The drive south to McGregor took about 10 minutes. Light traffic made driving down the two lane road quite peaceful. By the time I could feel my hunger, I had already pulled up to the front doors of the Coffee Shop Cafe.

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Opened in 1998, Coffee Shop Cafe is one of the most well known restaurants in the area. In fact, this joint is such a part of local culture that even George Bush, his staffers, and foreign heads of state were known to stop by!

Being that it was lunchtime, I opted for their country buffet line. Since I was vegetarian, I could only get the non meat items. However, I didn’t feel left out in the least. In addition to a salad bar, they had a wealth of different sides, including mashed potatoes, corn, yams, green beans, and rice.

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Plenty of good tasting food left, even at around 2 PM!

The food was delicious, however it was on the lighter tasting side compared to what I usually eat. This is the kind of grub that after a round or two you will be filled up..maybe so full that you don’t have room for dessert!

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Pretty far from containing a lot of salt. Solid country cooking.

Speaking of dessert, that is something they are well known for. Co-owner Valerie mentioned to me that their pies have been named some of the best in Texas by several magazines. On top of that, Holly had mentioned the pies during her recommendation of this place to me as well. Due to time constraints, I wasn’t able to get any, but it will definitely be on the table for next time.

Before leaving, I took a few minutes to check out some of their interior decorations. The whole restaurant is themed after ‘W, and they did a great job piecing together memorabilia to provide customers with a one-of-a-kind dining experience.

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They even sell Bush memorabilia and t-shirts.

Upon leaving the Coffee Shop Cafe, it was time to start heading back. The drive to the Waco Regional Airport took around 30 minutes. On the way back, I passed thru the southwest side of Waco, somewhere I had not been to in all my visits to Bear Country!

Once back at the airport, the flight home was quite bumpy due to mid day heating, but otherwise uneventful. In summary, this was a great trip, in spite of the unexpected delay right at the start. I don’t think I really missed out on anything by skipping the drive to the Bush ranch, but it might be something I go see in the future if I am ever in Crawford again(super unlikely). However, McGregor and the Coffee Shop Cafe is now on my list of places to visit should I be in the mood for some delicious country cooking!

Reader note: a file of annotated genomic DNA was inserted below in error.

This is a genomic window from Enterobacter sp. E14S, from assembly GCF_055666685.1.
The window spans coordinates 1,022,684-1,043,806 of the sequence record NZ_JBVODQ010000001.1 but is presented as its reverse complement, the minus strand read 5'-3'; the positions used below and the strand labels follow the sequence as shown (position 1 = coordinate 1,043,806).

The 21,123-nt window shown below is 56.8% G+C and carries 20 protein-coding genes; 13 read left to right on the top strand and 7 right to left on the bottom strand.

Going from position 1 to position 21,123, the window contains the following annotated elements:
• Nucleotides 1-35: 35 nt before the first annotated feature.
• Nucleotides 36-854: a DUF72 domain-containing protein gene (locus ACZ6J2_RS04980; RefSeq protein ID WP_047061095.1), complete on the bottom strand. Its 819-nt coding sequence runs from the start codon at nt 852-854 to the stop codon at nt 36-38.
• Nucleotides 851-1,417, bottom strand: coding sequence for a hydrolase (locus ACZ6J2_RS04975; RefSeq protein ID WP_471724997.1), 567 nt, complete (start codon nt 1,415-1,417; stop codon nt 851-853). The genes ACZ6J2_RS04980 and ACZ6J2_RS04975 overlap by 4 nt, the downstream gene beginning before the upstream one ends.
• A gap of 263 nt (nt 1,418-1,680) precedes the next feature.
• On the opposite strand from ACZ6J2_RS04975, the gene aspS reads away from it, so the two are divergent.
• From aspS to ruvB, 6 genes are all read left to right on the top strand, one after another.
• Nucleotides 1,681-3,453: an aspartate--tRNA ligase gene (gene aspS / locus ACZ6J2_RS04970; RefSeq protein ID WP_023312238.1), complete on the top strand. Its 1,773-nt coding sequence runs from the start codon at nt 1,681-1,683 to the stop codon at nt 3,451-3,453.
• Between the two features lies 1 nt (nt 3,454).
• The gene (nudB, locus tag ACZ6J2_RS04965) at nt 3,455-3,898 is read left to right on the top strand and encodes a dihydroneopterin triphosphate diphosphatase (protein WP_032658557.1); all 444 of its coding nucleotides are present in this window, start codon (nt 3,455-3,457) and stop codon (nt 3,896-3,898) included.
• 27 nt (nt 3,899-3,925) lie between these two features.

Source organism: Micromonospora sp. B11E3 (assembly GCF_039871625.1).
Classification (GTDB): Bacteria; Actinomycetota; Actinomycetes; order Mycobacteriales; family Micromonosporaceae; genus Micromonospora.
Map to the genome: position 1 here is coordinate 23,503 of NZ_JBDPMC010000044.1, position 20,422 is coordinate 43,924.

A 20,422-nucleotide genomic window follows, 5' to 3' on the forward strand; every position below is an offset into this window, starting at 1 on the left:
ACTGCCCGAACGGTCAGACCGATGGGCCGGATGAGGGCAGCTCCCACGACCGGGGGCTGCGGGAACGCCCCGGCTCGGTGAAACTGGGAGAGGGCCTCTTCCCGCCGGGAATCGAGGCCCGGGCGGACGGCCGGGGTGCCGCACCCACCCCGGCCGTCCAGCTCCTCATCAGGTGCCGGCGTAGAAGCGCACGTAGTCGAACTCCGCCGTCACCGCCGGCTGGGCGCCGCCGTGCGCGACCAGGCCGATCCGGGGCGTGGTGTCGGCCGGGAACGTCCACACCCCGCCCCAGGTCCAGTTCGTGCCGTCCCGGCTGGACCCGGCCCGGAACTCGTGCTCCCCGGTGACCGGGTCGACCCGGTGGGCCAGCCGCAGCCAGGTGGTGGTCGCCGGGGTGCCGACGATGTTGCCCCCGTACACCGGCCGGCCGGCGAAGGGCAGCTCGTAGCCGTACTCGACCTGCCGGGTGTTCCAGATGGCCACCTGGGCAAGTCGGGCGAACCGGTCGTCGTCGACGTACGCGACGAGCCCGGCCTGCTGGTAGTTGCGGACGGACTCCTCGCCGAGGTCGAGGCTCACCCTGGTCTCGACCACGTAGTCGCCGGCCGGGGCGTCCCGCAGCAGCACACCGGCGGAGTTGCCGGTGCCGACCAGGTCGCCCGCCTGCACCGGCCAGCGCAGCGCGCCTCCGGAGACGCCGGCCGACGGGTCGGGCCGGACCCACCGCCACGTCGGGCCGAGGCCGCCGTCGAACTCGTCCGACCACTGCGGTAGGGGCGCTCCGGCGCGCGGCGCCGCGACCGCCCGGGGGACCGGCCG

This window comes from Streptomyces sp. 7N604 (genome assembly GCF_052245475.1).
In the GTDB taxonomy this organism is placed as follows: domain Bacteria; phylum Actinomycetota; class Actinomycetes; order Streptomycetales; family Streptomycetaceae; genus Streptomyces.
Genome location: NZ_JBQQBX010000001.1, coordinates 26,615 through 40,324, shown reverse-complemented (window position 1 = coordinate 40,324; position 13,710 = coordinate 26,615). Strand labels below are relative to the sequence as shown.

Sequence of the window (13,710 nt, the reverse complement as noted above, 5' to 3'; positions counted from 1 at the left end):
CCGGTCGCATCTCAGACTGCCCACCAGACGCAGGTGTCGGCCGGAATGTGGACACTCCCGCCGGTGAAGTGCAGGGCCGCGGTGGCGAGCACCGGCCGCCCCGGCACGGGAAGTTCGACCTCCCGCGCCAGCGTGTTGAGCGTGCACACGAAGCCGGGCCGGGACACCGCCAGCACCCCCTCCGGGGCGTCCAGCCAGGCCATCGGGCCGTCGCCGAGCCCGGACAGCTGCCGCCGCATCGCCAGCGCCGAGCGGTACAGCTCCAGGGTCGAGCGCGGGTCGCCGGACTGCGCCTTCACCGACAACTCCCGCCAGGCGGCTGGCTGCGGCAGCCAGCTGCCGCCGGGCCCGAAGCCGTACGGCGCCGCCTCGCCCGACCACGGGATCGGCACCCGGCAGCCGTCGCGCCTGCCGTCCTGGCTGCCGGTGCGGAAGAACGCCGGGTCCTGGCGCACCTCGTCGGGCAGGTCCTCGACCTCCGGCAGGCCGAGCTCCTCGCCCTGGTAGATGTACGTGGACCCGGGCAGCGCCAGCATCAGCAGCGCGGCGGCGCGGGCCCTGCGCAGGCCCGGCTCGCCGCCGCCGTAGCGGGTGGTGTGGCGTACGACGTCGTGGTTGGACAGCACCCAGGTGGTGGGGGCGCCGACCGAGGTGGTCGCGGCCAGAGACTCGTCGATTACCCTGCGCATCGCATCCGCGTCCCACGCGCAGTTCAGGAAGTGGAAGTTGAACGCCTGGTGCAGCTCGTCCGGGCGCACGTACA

Wait…did I just plan my next visit there by saying that?

A Friday in Bosque County

Since I was off this past Friday, I decided to go flying and explore another small town. Continuing on my journey of knocking out all the counties in Texas, I settled on a place just to the northwest of Waco, Bosque County. I was just in the Waco area during Spring Break, when I went to check out the town of Marlin.

During the planning for this trip, I realized that the airports there didn’t have loaner cars available for use, inhibiting me from really doing any exploring outside of the airport unless I called a cab or something. Wasn’t too keen about doing that. Decided to fly to Waco Regional Airport instead and make the drive. Waco is always a great place to land, especially when visiting the surrounding counties and small towns.

Due to a healthy tailwind, I was only in the air for about 40 minutes from takeoff to touchdown. Although the county seat of Bosque County is Meridian, it would be over a 45 minute drive to get there. On top of that, there didn’t really appear to be anything worth seeing there, except perhaps the courthouse. I opted for somewhere closer instead- Clifton, which is the largest town in the county. After landing, it was about a 30 minute drive into the city center. Rolling hills dotted the landscape along the way.

Upon entering “The Norwegian Capital of Texas”, I started exploring the downtown area on foot after a quick drive around. Clifton seems like the typical sleepy small town, however there is somewhat of an industrial ambiance to it. When I walked around the downtown square, it sure had that small town feel to it. People were chatting outside the shops, and some families were taking their kids to lunch at the local town diner.